When defining value, the question is: value for whom?

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Published on 3/9/09

Last year at this time I wrote about the Association of Corporate Counsel's self-proclaimed "revolution" embodied in its Value Challenge, a concerted effort to better integrate law-firm billings with corporate clients' perceptions of value.

Since then, the ACC has made progress toward defining what the index will look like and measure. The concept is that of a scorecard, not a ranking.

Defining "value" will be a difficult task, but among the elements being considered are:

  • delivery outcomes that the client wants;
  • longevity of the attorney-client relationship;
  • the right mix of outcome and anticipated cost;
  • clear communication before, during and after the provision of legal services;
  • customized and innovative approaches to the service; and
  • top-notch quality, or "peace of mind" for the client.

Criteria for assessing how well a law firm has provided value include a demonstrated understanding of the client's goals and objectives, the use of client service teams and efficiency of a firm's management processes.

Value, as we've written before, ultimately means that a law firm must demonstrate to a client the worth, and not just the cost, of legal services provided. Corporate counsel regularly assert that their goal in seeking greater value is not to reduce law firm revenue, but rather to lower their own costs.

The general counsel of a multi-national chemical company described to me his views about how the law firm needs to collaborate with his department, as contrasted to the traditional vendor-buyer relationship. Collaboration produces more effective representation at a lower cost to the company without discounting either the value or the lawyer's per-hour fee.

This in-house lawyer saved much of his budgeted legal fees by working with outside counsel to enhance the value, rather than just cut the cost, of legal services.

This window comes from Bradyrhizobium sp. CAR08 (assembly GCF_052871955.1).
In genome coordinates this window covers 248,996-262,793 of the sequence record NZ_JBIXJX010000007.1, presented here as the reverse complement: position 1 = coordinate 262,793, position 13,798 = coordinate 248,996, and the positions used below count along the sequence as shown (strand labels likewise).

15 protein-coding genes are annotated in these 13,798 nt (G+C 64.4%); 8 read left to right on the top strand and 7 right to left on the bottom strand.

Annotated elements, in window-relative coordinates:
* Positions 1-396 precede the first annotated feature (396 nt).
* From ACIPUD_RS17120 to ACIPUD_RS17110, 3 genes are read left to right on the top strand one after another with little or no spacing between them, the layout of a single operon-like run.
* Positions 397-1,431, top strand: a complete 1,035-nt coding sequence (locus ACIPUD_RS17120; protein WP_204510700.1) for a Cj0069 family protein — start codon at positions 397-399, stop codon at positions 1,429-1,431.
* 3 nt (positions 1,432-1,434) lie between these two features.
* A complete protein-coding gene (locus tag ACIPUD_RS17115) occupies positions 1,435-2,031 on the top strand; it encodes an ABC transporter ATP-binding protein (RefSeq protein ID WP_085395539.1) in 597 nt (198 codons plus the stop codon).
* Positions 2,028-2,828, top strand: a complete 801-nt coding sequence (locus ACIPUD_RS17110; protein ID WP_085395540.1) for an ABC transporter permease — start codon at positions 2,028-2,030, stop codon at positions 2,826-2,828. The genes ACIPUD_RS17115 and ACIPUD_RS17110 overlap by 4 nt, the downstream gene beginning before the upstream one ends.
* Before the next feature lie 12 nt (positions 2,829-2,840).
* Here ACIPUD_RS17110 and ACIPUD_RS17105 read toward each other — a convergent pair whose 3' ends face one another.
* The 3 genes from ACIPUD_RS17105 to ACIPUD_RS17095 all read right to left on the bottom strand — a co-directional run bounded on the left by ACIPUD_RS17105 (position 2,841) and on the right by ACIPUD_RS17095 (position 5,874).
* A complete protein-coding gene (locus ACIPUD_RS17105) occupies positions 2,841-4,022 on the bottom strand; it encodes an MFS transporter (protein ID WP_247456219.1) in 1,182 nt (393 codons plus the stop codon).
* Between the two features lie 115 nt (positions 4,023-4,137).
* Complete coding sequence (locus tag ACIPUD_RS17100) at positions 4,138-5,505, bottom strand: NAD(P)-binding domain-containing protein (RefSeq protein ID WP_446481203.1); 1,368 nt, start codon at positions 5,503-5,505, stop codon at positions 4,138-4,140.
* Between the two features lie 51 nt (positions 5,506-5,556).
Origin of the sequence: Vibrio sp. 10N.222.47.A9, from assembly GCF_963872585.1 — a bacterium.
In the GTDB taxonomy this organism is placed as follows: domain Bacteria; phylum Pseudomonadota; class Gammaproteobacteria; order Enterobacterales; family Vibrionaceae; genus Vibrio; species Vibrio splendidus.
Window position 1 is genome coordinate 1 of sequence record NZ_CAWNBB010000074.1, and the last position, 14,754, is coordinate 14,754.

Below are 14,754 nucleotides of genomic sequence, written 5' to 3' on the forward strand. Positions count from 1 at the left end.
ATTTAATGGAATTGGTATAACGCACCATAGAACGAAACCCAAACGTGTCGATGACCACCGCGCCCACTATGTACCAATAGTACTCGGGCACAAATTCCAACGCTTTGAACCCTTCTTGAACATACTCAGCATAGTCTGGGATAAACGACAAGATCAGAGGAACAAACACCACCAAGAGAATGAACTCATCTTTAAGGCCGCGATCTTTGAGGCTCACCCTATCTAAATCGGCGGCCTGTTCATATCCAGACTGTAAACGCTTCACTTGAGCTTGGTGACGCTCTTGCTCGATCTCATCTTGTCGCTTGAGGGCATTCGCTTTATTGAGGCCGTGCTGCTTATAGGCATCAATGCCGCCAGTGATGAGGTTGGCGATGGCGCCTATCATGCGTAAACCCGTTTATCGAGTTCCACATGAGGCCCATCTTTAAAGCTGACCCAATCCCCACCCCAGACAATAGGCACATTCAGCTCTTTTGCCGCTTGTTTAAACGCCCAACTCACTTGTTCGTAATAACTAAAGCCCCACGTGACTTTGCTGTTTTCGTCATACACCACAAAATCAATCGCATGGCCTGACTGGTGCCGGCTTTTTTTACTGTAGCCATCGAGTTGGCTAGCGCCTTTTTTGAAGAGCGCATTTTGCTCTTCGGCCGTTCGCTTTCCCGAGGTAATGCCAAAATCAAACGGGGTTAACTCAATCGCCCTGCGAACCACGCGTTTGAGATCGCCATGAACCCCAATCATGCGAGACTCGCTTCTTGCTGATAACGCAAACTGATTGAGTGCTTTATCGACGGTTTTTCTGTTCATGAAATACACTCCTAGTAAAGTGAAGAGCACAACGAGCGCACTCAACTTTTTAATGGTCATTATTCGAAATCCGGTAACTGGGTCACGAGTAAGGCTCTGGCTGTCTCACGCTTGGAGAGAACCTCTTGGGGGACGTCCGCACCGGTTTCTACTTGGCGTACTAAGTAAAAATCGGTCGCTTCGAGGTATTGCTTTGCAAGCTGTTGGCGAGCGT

This is a longstanding viewpoint that certainly has gained additional weight as both clients and firms contend with financial crisis and recession. However, a survey of corporate client attitudes released last year by the Eversheds international law firm (which has nearly 40 global offices and more than 2,000 legal and business advisers) contained information that demonstrates how tricky it is to define where law firms and corporate clients stand on the value continuum.

Eversheds found that, despite what clients say, they often do not put a priority on cost-cutting because they fear it will hurt service. This dichotomy may explain why, despite complaints, Eversheds found little evidence that hourly rate billing is an endangered species.

Was it Mark Twain who said everyone talks about the weather but no one does anything about it? So, too, corporate counsel talk about lowering legal fees, yet continue to engage large law firms with high billing rates, even though very competent, but smaller, law firms are available.

The bottom line should be that corporate counsel look for performance in the firms they hire, regardless of size. Performance, as the ACC's Value Index indicates, can be measured in many ways. When the standard for evaluating such firms shifts to which ones provide value, identifying which firms can do the work properly and most cost-efficiently will become the ultimate criteria.

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